I would have to concur with you. What was life expectancy in 1910? Plus, for many of these folks I’m sure life wasn’t simple and easy. Many probably lived and worked on farms. I’m a bit older than you, and so I would have to disagree with people my age looking young. It is actually something I’ve been noticing quite a bit all of a sudden lately. I’ll see a celebrity and try to guess their age and then when I look them up on wiki or imdb I almost cry. Last night an actress my age was playing the role of the mother of a college student. AHHHHHHHHH! 🙂

      • Ash

        Hahaha well people still tell me I look like I’m 20 or 22, which I find annoying because I’ve always felt much older than I am. It irks me when people I work with call me “kiddo” and “sweetie” – I’m like, Goddammit! I’m almost 30!

      • Patrick

        I’m almost jealous. Kids rush to help me now with simple things like picking something up off the floor now… of course it’s also because I’m fat. 🙂

  • CreatingWithin

    I enjoyed this post and the pictures. How times have changed, so interesting…I agree with Ash that the kids seem to appear much older then today and they seem to have much more serious expressions and spirits in the one picture with all the boys in white tshirts. Thanks for the post !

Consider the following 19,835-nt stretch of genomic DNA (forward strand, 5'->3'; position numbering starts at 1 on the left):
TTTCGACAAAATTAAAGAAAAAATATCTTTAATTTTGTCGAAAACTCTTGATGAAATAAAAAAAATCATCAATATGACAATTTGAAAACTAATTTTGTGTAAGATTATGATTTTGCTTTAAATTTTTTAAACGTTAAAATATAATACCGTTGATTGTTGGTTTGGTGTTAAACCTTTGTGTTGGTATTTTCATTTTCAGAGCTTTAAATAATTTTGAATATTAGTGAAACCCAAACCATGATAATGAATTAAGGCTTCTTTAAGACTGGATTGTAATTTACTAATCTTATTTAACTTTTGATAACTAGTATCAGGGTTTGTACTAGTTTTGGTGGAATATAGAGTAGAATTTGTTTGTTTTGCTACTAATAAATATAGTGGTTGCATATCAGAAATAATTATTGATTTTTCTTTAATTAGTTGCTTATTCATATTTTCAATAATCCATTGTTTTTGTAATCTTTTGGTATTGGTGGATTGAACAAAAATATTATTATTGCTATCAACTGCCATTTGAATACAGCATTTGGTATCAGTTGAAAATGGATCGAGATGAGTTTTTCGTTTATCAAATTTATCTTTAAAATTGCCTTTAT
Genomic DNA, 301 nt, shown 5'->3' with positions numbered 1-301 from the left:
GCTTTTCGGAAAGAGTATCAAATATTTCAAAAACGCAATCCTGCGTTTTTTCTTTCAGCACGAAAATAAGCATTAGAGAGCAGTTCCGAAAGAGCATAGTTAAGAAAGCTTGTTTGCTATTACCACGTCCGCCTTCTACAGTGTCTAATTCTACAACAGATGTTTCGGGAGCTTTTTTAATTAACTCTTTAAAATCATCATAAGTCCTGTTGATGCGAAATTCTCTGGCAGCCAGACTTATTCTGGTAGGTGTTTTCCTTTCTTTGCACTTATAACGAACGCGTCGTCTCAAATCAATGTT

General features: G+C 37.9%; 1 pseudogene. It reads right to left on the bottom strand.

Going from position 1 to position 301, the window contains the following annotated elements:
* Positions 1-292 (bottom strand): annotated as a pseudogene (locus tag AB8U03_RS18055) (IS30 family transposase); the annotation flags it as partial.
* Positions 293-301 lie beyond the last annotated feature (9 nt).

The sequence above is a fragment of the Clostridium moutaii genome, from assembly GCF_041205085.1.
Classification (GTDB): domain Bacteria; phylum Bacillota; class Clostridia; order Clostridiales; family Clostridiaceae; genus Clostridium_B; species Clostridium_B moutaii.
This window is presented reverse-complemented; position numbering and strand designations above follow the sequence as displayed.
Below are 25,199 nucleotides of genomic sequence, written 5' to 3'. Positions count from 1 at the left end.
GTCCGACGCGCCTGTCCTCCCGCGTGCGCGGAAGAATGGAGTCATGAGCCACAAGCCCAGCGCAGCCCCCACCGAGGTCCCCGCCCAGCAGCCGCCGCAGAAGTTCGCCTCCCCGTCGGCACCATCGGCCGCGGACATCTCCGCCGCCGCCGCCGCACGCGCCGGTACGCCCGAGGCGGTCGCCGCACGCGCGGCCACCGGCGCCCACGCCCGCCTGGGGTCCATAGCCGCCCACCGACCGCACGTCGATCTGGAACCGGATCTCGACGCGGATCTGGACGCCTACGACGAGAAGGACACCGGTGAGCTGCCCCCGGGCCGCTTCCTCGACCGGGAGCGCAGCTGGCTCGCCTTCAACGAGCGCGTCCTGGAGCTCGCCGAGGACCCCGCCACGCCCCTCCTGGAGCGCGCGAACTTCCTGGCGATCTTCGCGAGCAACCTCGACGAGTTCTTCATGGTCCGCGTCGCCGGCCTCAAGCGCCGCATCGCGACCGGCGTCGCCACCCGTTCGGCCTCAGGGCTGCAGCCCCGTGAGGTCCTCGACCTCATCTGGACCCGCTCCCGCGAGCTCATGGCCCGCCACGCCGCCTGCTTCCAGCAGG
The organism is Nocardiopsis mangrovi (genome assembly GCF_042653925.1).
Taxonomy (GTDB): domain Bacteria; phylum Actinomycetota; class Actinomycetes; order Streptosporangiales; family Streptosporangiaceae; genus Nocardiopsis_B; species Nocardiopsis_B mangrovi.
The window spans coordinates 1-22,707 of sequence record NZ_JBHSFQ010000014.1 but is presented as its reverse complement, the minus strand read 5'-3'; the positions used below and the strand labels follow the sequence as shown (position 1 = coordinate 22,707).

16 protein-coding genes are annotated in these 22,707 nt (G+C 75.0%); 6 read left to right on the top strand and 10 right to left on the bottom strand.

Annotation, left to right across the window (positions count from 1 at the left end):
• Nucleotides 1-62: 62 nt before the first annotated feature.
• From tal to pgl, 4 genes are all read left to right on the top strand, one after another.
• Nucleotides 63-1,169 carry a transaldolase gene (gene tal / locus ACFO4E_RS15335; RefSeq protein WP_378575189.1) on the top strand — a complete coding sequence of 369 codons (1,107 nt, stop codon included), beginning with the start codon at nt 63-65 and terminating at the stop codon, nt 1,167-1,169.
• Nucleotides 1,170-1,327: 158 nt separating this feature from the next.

• Patrick

      The picture with the boys in white is actually one of my favorites. So cute! 🙂 If I remember correctly it is the track team? But you’re very right about the serious expressions.

  • Randall Krandallkellereller

    Yes, I liked the post too. I used to collect old tintypes and deguerratypes (sp?) , but it’s been awhile since I’ve pursued it. Every once in awhile I run across them and just each one forever. It’s kinda like there really is a piece of the soul captured in old images.

  • Brent Argo

    The old high school where the current post office stands burned down in the early 1960’s. My family had just moved to Lexington, but I was very little (2 years old) so I don’t remember it. I do remember, however, when the new post office opened on that site, in 1965 I believe. Enjoyed the pictures of the Middle School too. I always wished I could have walked through it before they tore it down. Lots of memories there.

  • Gary Worth

    Hi Patrick
    My wife ad I own the River Reader bookstore in Lexington. I am wondering if it would be ok for me to post several of the old building photos from your blog to Facebook, on behalf of the local Chamber? I think there are many in town that would enjoy them. thanks!